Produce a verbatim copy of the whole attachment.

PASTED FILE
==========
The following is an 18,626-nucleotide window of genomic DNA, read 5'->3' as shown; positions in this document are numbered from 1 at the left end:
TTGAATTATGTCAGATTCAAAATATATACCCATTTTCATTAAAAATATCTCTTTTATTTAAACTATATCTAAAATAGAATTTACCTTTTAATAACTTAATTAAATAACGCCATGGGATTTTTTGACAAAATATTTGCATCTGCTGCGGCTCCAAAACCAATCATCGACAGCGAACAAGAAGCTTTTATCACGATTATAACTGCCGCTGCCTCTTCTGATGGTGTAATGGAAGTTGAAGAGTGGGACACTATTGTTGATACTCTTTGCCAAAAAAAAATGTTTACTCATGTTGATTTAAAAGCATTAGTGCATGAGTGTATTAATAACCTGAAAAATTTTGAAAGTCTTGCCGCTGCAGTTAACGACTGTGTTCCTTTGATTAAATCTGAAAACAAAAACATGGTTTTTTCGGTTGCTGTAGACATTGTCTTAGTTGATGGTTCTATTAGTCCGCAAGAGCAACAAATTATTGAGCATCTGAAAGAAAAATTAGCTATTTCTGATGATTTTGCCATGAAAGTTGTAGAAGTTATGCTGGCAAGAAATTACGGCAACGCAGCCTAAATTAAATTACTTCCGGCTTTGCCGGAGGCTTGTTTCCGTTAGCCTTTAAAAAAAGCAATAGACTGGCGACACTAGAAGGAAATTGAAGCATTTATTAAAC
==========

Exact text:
The following is an 18,626-nucleotide window of genomic DNA, read 5'->3' as shown; positions in this document are numbered from 1 at the left end:
TTGAATTATGTCAGATTCAAAATATATACCCATTTTCATTAAAAATATCTCTTTTATTTAAACTATATCTAAAATAGAATTTACCTTTTAATAACTTAATTAAATAACGCCATGGGATTTTTTGACAAAATATTTGCATCTGCTGCGGCTCCAAAACCAATCATCGACAGCGAACAAGAAGCTTTTATCACGATTATAACTGCCGCTGCCTCTTCTGATGGTGTAATGGAAGTTGAAGAGTGGGACACTATTGTTGATACTCTTTGCCAAAAAAAAATGTTTACTCATGTTGATTTAAAAGCATTAGTGCATGAGTGTATTAATAACCTGAAAAATTTTGAAAGTCTTGCCGCTGCAGTTAACGACTGTGTTCCTTTGATTAAATCTGAAAACAAAAACATGGTTTTTTCGGTTGCTGTAGACATTGTCTTAGTTGATGGTTCTATTAGTCCGCAAGAGCAACAAATTATTGAGCATCTGAAAGAAAAATTAGCTATTTCTGATGATTTTGCCATGAAAGTTGTAGAAGTTATGCTGGCAAGAAATTACGGCAACGCAGCCTAAATTAAATTACTTCCGGCTTTGCCGGAGGCTTGTTTCCGTTAGCCTTTAAAAAAAGCAATAGACTGGCGACACTAGAAGGAAATTGAAGCATTTATTAAAC